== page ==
The leaders of the Scrum community have liked to position Kanban as “only for experts” and “only for high maturity organizations.” Many have advised their clients that they “aren’t ready for Kanban.” This is because they’ve viewed Kanban through their own lens. A lens where the method is rigorously and unambiguously defined. Ken Schwaber makes it quite clear that Scrum is a defined method designed to be implemented as written. Scrum works – and of this I have no doubt – in a particular context, and your challenge is to change your context so that Scrum works for you. Kanban has always been the antithesis of this. Kanban has always been about “starting where you are now” and evolving. If you are going to promote an evolutionary method, you cannot promote a rigorously defined method and defend its definition overtly. It is necessary to label “Scrum-but” and, in Ken Schwaber’s case to label those deviating from the precise prescription as “Scrum-butts” when you take a “change your context approach” to improving service delivery outcomes. When you take the opposite approach, a tune your workflow processes to enable better customer satisfaction, within your existing context, then you have to embrace variation and mutation.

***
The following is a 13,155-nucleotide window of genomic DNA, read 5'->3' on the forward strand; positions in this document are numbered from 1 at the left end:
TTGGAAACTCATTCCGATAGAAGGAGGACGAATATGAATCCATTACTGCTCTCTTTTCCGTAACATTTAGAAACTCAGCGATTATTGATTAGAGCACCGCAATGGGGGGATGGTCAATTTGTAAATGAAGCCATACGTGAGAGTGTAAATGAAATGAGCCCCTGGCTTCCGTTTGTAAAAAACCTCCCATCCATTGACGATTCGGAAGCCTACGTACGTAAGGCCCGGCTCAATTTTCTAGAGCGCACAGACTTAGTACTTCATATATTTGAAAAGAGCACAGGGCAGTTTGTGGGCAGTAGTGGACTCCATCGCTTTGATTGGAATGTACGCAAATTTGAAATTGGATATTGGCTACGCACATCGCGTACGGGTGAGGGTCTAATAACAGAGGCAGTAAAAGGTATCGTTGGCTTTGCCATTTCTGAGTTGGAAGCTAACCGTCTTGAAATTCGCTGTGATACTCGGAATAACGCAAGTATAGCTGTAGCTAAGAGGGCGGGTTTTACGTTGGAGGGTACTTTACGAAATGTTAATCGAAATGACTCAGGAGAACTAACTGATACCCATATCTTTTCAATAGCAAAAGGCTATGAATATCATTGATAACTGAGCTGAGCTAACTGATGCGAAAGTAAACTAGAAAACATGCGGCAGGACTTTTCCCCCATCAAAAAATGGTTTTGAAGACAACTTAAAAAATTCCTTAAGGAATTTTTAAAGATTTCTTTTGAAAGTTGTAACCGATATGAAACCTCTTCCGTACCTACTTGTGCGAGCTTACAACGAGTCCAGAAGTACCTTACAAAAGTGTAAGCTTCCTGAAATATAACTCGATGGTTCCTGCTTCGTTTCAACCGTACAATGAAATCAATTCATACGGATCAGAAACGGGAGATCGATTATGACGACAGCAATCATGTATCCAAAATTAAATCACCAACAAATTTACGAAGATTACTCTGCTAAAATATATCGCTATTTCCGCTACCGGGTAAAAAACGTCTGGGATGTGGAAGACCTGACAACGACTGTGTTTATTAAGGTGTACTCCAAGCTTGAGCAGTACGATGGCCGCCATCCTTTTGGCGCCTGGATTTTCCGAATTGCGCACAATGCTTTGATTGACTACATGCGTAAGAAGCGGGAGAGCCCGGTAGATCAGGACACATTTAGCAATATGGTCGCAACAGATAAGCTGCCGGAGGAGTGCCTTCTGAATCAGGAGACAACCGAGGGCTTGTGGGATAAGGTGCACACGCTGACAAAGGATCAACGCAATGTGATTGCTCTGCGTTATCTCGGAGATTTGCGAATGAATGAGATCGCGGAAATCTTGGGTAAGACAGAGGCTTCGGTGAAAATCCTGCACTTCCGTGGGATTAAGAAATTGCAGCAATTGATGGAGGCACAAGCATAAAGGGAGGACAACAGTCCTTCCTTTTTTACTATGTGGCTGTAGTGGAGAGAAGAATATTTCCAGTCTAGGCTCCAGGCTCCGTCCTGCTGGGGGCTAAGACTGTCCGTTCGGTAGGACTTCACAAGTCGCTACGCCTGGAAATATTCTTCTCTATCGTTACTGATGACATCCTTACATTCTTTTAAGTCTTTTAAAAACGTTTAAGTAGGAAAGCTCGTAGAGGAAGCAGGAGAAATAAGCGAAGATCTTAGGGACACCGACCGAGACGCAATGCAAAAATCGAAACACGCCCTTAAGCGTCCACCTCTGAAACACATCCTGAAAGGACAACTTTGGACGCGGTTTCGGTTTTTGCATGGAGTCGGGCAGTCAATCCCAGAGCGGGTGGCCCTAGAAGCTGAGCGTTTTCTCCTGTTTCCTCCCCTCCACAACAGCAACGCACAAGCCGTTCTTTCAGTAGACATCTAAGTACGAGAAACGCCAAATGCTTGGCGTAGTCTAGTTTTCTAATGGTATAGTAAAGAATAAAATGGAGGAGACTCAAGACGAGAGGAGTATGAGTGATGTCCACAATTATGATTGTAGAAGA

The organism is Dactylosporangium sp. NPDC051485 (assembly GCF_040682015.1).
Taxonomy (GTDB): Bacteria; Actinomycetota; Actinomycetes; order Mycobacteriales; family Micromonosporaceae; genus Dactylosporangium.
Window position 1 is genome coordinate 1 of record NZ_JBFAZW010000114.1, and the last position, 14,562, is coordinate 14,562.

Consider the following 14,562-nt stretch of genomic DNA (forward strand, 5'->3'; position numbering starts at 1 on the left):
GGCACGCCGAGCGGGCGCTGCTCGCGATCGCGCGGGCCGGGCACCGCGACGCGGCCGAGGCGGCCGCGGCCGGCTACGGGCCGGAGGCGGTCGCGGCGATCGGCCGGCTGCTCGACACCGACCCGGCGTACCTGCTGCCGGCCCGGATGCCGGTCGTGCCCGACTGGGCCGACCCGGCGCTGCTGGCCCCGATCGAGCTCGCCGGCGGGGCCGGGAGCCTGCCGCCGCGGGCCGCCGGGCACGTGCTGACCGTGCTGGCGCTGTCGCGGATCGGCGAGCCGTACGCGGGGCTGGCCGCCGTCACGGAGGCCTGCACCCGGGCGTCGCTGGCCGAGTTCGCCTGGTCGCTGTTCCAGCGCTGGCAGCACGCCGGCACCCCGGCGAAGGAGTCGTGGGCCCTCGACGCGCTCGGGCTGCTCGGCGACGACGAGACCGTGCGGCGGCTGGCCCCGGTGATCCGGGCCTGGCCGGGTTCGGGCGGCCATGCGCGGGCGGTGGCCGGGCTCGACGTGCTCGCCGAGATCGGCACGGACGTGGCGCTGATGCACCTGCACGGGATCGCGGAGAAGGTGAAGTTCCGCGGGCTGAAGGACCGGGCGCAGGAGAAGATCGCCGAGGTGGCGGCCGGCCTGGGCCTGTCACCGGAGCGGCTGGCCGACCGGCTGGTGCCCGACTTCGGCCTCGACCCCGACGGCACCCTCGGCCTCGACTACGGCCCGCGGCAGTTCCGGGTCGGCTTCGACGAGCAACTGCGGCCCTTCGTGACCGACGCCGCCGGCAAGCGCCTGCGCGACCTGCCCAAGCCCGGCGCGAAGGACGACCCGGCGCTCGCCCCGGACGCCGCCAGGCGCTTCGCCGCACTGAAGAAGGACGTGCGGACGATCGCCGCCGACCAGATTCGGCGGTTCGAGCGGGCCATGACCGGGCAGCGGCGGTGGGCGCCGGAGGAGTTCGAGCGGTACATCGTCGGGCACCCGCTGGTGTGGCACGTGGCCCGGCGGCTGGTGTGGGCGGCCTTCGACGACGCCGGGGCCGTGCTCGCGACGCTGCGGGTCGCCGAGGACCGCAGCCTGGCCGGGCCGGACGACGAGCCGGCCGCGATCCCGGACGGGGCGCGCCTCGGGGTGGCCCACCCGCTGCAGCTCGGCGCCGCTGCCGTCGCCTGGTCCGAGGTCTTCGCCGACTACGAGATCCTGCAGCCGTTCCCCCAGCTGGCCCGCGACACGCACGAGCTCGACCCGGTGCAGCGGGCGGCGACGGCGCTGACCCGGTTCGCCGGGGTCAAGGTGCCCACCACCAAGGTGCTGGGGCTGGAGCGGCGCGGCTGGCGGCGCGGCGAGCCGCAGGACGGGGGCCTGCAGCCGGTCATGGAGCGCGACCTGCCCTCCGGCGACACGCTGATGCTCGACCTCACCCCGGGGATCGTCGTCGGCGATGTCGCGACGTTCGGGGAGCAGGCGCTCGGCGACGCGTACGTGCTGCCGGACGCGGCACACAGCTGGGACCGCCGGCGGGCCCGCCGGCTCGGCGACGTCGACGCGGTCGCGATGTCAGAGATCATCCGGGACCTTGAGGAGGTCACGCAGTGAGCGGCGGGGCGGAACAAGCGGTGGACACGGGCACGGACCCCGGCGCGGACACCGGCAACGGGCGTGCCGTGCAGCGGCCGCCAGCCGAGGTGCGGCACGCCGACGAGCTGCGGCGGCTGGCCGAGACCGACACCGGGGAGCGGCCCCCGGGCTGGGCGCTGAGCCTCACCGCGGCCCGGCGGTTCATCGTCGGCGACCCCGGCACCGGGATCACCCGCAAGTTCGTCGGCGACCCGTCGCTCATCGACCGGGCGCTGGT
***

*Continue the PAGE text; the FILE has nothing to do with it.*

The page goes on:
When people started asking, in 2008, “are we doing Kanban or not?” my answer was always to say, it isn’t a question of practice adoption, it is a question of intent. If you have the intent to “start with what you do now” and improve in an evolutionary manner using visualization and WIP limits as the catalysts for change, then, “yes, you are doing Kanban!.” If you merely have some boards on the wall, with sticky notes visualizing tasks and there is no intent to drive evolutionary change then “no, you are not doing Kanban.”